Citizens outraged at cheap labour deportation
Djibouti - A government ultimatum for clandestine foreign workers to leave Djibouti by the end of this month is causing consternation among bourgeois citizens who wonder who now will clean their houses, cook and mind their children.
In this little country of 500 000 people in the Horn of Africa, low-wage workers from Somalia, Ethiopia and elsewhere do most of the thankless and physical work.
Djibouti enjoys relative prosperity because of the presence of French and American military bases, enough for many people to be able to afford to pay monthly wages between $110 (about R800) and $170 for a foreign worker.
Residents of the former French colony are torn between the desire to hold on to their comfortable situation and the legal requirement to settle the wages of their foreign employees and let them depart.
"I shall never let go of a woman who has helped me for the past 10 years," said Anissa Mohamed, a housewife in her 60s.
Even if they think the number of illegal immigrants is too high, and that they are too visible, residents are anxious to keep "their" foreigners and are in a race against the clock to legalise their situation by obtaining documents, real or fake.
Some even enter into marriages of convenience or slip a bribe to a bureaucrat in return for a long-term visa.
As a result, Interior Minister Abboulkader Doualeh Wais warned Islamic judges, or cadis, that they themselves could face prosecution if they solemnise a marriage between a Djibouti citizen and a foreigner.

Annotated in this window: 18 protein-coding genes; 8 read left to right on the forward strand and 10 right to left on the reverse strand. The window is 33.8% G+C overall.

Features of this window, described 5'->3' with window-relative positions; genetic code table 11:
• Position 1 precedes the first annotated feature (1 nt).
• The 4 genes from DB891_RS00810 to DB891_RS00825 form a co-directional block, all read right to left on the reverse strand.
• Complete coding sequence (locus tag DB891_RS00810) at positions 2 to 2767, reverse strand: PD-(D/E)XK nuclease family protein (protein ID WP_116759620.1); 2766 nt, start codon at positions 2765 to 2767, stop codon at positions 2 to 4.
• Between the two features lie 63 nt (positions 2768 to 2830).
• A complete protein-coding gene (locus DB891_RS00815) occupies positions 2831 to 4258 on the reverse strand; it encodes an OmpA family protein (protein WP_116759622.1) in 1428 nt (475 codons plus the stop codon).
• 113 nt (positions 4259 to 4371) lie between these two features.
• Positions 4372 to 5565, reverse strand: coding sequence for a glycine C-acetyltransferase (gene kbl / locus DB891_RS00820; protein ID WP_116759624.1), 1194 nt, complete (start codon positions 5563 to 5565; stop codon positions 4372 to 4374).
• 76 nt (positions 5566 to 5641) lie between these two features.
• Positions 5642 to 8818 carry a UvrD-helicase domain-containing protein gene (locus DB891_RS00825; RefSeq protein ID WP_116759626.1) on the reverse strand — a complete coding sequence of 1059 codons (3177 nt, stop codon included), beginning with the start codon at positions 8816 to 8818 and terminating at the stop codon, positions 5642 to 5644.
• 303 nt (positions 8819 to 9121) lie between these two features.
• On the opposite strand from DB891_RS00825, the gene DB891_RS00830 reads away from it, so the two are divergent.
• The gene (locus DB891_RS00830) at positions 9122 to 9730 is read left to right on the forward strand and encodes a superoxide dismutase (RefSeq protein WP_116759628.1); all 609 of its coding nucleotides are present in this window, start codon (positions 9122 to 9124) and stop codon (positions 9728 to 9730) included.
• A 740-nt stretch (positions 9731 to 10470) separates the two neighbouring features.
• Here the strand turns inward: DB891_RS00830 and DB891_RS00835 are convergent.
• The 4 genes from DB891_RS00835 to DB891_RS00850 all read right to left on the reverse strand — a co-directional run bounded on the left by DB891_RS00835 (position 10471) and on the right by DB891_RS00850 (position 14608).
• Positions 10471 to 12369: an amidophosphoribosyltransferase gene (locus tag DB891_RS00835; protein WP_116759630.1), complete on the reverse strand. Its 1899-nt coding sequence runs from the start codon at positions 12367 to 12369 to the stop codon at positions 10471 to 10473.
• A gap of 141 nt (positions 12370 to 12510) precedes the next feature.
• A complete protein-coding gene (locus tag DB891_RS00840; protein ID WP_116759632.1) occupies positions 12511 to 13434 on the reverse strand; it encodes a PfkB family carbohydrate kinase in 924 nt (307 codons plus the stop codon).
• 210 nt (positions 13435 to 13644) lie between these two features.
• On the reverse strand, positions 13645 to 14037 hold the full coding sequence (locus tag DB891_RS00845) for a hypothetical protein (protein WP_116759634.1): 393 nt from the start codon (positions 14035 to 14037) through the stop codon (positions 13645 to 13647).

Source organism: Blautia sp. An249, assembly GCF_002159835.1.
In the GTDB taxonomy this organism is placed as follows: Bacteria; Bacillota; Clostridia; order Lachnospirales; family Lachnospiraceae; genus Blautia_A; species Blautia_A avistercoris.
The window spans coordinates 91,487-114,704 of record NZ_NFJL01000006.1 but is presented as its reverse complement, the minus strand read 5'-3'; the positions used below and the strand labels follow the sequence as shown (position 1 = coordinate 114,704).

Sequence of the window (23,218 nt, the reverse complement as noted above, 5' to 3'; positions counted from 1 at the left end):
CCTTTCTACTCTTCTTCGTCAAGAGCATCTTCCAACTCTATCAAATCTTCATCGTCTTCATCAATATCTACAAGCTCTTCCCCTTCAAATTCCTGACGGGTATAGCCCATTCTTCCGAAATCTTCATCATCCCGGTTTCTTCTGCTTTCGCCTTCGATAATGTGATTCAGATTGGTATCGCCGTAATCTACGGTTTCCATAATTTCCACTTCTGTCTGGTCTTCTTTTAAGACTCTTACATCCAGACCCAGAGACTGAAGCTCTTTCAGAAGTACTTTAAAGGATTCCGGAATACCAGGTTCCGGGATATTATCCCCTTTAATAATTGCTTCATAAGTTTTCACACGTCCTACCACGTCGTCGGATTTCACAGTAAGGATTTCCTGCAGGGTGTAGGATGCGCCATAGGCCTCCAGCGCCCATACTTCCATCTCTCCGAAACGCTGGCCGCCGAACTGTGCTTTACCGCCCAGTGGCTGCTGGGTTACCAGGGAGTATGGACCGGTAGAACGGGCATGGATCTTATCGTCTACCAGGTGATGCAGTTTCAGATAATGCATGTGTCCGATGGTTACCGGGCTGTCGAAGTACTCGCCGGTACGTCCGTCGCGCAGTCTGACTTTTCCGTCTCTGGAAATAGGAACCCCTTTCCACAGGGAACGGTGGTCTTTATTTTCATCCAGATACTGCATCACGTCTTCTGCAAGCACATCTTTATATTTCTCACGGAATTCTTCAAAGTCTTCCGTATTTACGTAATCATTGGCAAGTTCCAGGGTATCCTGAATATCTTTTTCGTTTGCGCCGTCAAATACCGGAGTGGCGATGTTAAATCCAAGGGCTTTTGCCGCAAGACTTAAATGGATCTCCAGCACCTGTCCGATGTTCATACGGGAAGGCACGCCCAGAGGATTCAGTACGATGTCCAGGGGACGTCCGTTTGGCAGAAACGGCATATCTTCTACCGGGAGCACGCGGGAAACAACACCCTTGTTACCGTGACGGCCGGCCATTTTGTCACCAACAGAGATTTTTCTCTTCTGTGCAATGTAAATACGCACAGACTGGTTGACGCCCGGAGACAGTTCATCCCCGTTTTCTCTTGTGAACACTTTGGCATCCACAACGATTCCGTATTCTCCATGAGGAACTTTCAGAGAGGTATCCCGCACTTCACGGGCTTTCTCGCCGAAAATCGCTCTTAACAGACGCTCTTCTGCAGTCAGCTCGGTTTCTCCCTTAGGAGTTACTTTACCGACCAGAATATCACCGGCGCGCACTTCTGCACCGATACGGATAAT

He said people "complain about insecurity and the large number of illegal immigrants who threaten to upset the nation's ethnic balance, but they refuse to let go of their cleaning woman or their watchman".
Some senior officials, who asked not to be identified, said the presence of US bases dictated the decision to expel the foreigners.
"We are under an obligation to control our frontiers to know who is entering and who is leaving," one official said.
Without their domestic servants, Djibouti citizens "will have to learn to wash, to cook, go to market," said one resident, Farah. A union activist, Hossein, welcomed the departure of the foreigners because it would relieve unemployment among citizens.
But many of the foreigners who work here as day labourers or as street vendors say they will seek to evade the expulsion order. They can send money back to their families on what they earn here, and they are afraid that if they return to Ethiopia, they will be pressed into the army. - Sapa-AFP